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Lab Chip. 2008 Sep;8(9):1468-77. doi: 10.1039/b802395f. Epub 2008 Jul 18.

Design, fabrication and implementation of a novel multi-parameter control microfluidic platform for three-dimensional cell culture and real-time imaging.

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  • 1Department of Chemical Engineering, Massachusetts Institute of Technology, Cambridge, MA, USA.

Abstract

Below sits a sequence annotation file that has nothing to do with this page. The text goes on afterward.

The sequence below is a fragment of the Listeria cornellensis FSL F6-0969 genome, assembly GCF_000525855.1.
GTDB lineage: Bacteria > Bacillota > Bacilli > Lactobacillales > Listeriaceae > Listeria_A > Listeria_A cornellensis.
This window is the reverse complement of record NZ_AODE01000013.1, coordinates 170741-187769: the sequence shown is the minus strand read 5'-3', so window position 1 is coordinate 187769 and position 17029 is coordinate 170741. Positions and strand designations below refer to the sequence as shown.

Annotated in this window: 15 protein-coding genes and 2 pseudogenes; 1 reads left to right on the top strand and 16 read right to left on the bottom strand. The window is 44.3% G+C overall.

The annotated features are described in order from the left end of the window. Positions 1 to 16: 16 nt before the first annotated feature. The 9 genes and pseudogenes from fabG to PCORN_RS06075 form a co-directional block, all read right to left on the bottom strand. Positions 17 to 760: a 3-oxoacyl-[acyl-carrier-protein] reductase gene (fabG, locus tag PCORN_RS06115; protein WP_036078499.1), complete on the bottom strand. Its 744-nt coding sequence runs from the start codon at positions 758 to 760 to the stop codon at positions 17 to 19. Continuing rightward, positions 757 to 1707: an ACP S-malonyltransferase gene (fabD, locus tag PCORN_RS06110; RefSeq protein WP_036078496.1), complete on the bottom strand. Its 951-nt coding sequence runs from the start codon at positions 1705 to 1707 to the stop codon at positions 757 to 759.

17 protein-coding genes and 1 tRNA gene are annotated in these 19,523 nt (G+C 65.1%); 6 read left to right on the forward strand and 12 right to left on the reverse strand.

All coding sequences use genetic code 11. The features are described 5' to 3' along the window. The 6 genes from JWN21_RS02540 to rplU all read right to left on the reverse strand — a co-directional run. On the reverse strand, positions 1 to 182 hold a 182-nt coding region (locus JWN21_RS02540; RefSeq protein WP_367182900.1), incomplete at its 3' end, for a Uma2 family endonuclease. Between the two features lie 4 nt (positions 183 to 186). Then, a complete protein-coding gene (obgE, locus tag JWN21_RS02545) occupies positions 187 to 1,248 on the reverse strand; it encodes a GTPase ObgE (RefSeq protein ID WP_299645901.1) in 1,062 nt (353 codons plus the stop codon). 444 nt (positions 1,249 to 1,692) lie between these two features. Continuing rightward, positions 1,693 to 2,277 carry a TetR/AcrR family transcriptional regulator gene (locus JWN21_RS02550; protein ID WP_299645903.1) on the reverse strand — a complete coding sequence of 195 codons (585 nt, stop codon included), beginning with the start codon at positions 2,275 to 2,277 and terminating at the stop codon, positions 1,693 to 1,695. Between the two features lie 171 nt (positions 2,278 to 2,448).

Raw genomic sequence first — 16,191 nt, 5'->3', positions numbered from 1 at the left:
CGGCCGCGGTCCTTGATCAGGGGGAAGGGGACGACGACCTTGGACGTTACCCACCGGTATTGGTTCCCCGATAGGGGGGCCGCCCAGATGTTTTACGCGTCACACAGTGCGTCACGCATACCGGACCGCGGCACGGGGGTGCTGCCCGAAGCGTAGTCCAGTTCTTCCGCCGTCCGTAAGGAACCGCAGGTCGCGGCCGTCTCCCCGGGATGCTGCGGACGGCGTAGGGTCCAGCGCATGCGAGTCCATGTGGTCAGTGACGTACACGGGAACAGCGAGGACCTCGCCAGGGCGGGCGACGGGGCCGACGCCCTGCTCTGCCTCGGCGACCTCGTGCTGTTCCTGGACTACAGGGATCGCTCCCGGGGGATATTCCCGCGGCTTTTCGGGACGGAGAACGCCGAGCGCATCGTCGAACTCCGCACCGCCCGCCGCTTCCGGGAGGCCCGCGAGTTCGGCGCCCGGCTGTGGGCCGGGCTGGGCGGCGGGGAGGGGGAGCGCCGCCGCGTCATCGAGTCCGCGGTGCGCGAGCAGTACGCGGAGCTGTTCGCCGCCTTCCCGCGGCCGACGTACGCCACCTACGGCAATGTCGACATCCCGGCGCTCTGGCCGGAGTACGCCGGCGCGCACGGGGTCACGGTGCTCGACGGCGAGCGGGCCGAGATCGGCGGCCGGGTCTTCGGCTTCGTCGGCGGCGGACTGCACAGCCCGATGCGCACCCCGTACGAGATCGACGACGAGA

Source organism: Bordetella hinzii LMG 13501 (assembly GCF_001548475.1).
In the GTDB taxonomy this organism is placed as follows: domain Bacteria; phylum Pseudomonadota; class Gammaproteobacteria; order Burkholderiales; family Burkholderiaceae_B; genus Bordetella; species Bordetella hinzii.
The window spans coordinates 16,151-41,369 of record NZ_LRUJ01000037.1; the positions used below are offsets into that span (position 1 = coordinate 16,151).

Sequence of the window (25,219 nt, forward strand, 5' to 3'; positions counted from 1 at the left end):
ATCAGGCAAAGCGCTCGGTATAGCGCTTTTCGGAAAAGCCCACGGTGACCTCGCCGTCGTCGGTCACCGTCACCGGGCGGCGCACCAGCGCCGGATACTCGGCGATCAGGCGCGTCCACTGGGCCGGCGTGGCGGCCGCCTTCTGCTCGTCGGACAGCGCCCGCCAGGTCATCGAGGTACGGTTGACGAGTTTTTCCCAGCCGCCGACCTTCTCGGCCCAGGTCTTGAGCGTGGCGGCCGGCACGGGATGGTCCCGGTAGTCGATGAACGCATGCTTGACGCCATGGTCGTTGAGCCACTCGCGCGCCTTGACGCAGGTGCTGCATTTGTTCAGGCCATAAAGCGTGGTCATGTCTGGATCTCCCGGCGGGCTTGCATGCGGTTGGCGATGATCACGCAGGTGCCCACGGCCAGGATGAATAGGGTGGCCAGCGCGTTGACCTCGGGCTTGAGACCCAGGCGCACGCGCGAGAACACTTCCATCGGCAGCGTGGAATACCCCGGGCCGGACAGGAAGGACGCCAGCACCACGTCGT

New and more biologically relevant in vitro models are needed for use in drug development, regenerative medicine, and fundamental scientific investigation. While the importance of the extracellular microenvironment is clear, the ability to investigate the effects of physiologically relevant biophysical and biochemical factors is restricted in traditional cell culture platforms. Moreover, the versatility for multi-parameter manipulation, on a single platform, with the optical resolution to monitor the dynamics of individual cells or small population is lacking. Here we introduce a microfluidic platform for 3D cell culture in biologically derived or synthetic hydrogels with the capability to monitor cellular dynamics in response to changes in their microenvironment. Direct scaffold microinjection, was employed to incorporate 3D matrices into microfluidic devices. Our system geometry permits a unique window for studying directional migration, e.g. sprouting angiogenesis, since sprouts grow predominantly in the microscopic viewing plane. In this study, we demonstrate the ability to generate gradients (non-reactive solute), surface shear, interstitial flow, and image cells in situ. Three different capillary morphogenesis assays are demonstrated. Human adult dermal microvascular endothelial cells (HMVEC-ad) were maintained in culture for up to 7 days during which they formed open lumen-like structures which was confirmed with confocal microscopy and by perfusion with fluorescent microspheres. In the sprouting assay, time-lapse movies revealed cellular mechanisms and dynamics (filopodial projection/retraction, directional migration, cell division and lumen formation) during tip-cell invasion of underlying 3D matrix and subsequent lumen formation.

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